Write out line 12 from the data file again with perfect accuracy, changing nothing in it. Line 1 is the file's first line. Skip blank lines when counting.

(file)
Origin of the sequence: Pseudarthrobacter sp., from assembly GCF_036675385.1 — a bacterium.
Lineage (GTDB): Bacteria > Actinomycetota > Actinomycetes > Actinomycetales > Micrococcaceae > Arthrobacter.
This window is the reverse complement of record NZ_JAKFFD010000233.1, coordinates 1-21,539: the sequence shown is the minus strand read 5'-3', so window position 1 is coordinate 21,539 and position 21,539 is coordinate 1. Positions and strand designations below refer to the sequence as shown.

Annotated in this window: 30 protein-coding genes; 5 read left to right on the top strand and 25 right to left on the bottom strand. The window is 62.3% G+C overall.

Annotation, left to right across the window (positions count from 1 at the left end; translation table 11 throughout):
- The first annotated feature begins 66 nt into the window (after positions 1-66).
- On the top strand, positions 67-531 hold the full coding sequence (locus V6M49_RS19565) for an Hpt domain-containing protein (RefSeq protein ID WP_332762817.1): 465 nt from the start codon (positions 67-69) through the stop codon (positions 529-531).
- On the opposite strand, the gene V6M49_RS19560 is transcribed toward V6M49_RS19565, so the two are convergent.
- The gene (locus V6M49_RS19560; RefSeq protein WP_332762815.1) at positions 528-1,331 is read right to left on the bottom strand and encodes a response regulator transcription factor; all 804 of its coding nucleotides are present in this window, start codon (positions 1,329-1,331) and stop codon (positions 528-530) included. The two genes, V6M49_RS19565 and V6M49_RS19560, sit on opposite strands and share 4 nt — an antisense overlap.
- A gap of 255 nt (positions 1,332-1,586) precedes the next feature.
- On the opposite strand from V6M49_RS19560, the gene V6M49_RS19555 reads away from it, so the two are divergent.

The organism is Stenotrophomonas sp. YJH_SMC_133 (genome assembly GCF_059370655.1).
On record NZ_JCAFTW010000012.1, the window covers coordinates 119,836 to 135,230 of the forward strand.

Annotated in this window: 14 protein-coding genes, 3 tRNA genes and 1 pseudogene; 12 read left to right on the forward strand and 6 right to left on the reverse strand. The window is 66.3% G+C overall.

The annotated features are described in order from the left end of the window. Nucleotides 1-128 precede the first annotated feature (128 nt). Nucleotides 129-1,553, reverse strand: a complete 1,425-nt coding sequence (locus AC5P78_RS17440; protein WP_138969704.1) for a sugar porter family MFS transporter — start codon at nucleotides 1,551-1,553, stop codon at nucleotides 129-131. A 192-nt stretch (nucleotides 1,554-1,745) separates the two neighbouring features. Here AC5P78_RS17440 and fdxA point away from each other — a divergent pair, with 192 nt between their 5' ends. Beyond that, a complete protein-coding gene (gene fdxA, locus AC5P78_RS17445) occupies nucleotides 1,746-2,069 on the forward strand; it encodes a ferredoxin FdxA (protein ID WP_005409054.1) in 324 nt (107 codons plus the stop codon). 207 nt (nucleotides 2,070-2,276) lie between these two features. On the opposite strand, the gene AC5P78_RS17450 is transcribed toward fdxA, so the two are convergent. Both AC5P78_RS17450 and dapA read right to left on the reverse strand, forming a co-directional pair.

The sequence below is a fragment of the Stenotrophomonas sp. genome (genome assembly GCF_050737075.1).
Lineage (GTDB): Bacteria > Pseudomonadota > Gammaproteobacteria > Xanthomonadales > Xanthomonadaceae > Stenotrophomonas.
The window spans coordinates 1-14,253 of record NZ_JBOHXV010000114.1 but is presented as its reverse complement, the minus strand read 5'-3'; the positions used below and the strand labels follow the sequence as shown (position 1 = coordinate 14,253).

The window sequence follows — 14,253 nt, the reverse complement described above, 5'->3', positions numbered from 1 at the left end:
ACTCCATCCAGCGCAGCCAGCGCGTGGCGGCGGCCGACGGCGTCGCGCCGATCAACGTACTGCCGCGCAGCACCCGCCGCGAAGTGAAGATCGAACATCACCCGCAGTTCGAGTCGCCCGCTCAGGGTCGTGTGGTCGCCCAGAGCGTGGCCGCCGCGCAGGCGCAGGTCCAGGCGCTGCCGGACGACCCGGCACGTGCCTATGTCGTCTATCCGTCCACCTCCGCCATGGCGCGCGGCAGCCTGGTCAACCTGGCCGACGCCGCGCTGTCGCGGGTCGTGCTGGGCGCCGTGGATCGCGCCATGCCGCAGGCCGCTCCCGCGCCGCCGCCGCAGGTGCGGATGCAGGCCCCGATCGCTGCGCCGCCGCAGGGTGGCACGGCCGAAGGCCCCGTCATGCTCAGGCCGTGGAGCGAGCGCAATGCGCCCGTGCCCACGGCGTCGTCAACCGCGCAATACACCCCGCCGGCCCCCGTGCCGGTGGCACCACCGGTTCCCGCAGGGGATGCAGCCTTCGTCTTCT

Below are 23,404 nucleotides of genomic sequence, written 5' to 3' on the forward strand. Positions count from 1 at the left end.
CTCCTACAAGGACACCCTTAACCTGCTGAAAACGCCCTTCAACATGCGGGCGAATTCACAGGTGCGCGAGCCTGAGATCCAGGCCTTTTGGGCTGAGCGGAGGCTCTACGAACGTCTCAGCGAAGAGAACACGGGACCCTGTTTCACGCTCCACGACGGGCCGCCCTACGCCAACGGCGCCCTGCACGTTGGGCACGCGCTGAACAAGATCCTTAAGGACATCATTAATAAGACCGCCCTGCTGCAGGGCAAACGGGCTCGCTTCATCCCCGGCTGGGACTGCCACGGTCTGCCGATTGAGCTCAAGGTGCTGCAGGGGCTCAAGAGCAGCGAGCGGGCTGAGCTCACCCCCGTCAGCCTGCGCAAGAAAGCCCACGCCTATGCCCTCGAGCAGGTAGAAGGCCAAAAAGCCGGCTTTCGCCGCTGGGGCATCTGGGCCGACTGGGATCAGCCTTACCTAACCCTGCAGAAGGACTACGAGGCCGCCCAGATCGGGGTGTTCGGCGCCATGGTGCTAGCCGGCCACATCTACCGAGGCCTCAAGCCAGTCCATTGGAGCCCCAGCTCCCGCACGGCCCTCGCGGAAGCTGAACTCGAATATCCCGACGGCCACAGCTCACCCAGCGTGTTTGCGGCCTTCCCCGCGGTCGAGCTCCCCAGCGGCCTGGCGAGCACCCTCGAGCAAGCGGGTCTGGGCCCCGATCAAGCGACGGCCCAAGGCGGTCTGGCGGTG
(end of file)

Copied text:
The organism is Stenotrophomonas sp. YJH_SMC_133 (genome assembly GCF_059370655.1).